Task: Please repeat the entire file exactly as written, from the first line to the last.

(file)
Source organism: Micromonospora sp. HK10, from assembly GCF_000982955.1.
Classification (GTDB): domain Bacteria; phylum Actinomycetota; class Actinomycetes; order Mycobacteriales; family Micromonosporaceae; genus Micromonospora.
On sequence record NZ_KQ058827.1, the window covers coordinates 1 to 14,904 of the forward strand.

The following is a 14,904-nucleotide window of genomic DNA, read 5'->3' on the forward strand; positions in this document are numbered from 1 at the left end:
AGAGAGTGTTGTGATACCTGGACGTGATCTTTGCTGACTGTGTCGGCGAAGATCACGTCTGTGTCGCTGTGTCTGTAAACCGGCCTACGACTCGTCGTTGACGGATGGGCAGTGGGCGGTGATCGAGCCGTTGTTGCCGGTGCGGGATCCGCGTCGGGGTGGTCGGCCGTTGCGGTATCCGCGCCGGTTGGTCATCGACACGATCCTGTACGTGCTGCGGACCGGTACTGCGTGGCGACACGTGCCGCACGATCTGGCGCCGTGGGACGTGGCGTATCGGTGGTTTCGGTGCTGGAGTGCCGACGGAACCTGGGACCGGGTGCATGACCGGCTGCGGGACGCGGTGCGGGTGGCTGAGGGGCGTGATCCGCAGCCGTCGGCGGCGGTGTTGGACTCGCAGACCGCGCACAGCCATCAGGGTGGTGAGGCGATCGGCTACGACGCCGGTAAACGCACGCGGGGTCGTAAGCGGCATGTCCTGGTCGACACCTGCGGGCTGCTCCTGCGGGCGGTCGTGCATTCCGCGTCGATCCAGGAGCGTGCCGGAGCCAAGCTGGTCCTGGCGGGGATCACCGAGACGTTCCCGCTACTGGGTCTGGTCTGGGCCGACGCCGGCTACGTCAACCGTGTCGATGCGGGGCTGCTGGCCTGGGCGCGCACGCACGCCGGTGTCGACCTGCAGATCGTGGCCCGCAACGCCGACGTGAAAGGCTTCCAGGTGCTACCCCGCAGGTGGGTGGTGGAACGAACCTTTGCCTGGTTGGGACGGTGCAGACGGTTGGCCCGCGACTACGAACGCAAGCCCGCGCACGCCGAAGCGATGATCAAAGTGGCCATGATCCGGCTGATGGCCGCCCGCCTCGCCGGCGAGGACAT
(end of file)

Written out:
Source organism: Micromonospora sp. HK10, from assembly GCF_000982955.1.
Classification (GTDB): domain Bacteria; phylum Actinomycetota; class Actinomycetes; order Mycobacteriales; family Micromonosporaceae; genus Micromonospora.
On sequence record NZ_KQ058827.1, the window covers coordinates 1 to 14,904 of the forward strand.

The following is a 14,904-nucleotide window of genomic DNA, read 5'->3' on the forward strand; positions in this document are numbered from 1 at the left end:
AGAGAGTGTTGTGATACCTGGACGTGATCTTTGCTGACTGTGTCGGCGAAGATCACGTCTGTGTCGCTGTGTCTGTAAACCGGCCTACGACTCGTCGTTGACGGATGGGCAGTGGGCGGTGATCGAGCCGTTGTTGCCGGTGCGGGATCCGCGTCGGGGTGGTCGGCCGTTGCGGTATCCGCGCCGGTTGGTCATCGACACGATCCTGTACGTGCTGCGGACCGGTACTGCGTGGCGACACGTGCCGCACGATCTGGCGCCGTGGGACGTGGCGTATCGGTGGTTTCGGTGCTGGAGTGCCGACGGAACCTGGGACCGGGTGCATGACCGGCTGCGGGACGCGGTGCGGGTGGCTGAGGGGCGTGATCCGCAGCCGTCGGCGGCGGTGTTGGACTCGCAGACCGCGCACAGCCATCAGGGTGGTGAGGCGATCGGCTACGACGCCGGTAAACGCACGCGGGGTCGTAAGCGGCATGTCCTGGTCGACACCTGCGGGCTGCTCCTGCGGGCGGTCGTGCATTCCGCGTCGATCCAGGAGCGTGCCGGAGCCAAGCTGGTCCTGGCGGGGATCACCGAGACGTTCCCGCTACTGGGTCTGGTCTGGGCCGACGCCGGCTACGTCAACCGTGTCGATGCGGGGCTGCTGGCCTGGGCGCGCACGCACGCCGGTGTCGACCTGCAGATCGTGGCCCGCAACGCCGACGTGAAAGGCTTCCAGGTGCTACCCCGCAGGTGGGTGGTGGAACGAACCTTTGCCTGGTTGGGACGGTGCAGACGGTTGGCCCGCGACTACGAACGCAAGCCCGCGCACGCCGAAGCGATGATCAAAGTGGCCATGATCCGGCTGATGGCCGCCCGCCTCGCCGGCGAGGACAT